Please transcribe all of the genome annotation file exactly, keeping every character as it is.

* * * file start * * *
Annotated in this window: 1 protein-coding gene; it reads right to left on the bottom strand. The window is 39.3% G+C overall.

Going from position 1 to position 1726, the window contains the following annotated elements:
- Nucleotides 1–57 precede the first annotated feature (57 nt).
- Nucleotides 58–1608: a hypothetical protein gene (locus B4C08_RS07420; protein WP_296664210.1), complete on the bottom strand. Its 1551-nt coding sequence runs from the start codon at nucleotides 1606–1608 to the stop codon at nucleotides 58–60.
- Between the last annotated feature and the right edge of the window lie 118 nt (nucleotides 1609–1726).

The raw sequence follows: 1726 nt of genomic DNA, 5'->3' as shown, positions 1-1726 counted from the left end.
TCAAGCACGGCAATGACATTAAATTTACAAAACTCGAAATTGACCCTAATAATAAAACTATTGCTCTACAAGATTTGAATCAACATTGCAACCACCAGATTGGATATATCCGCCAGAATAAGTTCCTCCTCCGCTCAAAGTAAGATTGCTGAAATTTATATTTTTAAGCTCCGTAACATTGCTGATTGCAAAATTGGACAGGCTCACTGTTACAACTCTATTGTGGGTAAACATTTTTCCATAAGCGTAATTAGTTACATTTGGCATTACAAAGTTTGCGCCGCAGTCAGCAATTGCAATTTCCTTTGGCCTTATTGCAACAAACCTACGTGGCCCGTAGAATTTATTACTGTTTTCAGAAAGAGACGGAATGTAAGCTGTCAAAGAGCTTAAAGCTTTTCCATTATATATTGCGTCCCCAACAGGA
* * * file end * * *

Annotated in this window: 1 protein-coding gene; it reads right to left on the bottom strand. The window is 39.3% G+C overall.

Going from position 1 to position 1726, the window contains the following annotated elements:
- Nucleotides 1–57 precede the first annotated feature (57 nt).
- Nucleotides 58–1608: a hypothetical protein gene (locus B4C08_RS07420; protein WP_296664210.1), complete on the bottom strand. Its 1551-nt coding sequence runs from the start codon at nucleotides 1606–1608 to the stop codon at nucleotides 58–60.
- Between the last annotated feature and the right edge of the window lie 118 nt (nucleotides 1609–1726).

The raw sequence follows: 1726 nt of genomic DNA, 5'->3' as shown, positions 1-1726 counted from the left end.
TCAAGCACGGCAATGACATTAAATTTACAAAACTCGAAATTGACCCTAATAATAAAACTATTGCTCTACAAGATTTGAATCAACATTGCAACCACCAGATTGGATATATCCGCCAGAATAAGTTCCTCCTCCGCTCAAAGTAAGATTGCTGAAATTTATATTTTTAAGCTCCGTAACATTGCTGATTGCAAAATTGGACAGGCTCACTGTTACAACTCTATTGTGGGTAAACATTTTTCCATAAGCGTAATTAGTTACATTTGGCATTACAAAGTTTGCGCCGCAGTCAGCAATTGCAATTTCCTTTGGCCTTATTGCAACAAACCTACGTGGCCCGTAGAATTTATTACTGTTTTCAGAAAGAGACGGAATGTAAGCTGTCAAAGAGCTTAAAGCTTTTCCATTATATATTGCGTCCCCAACAGGA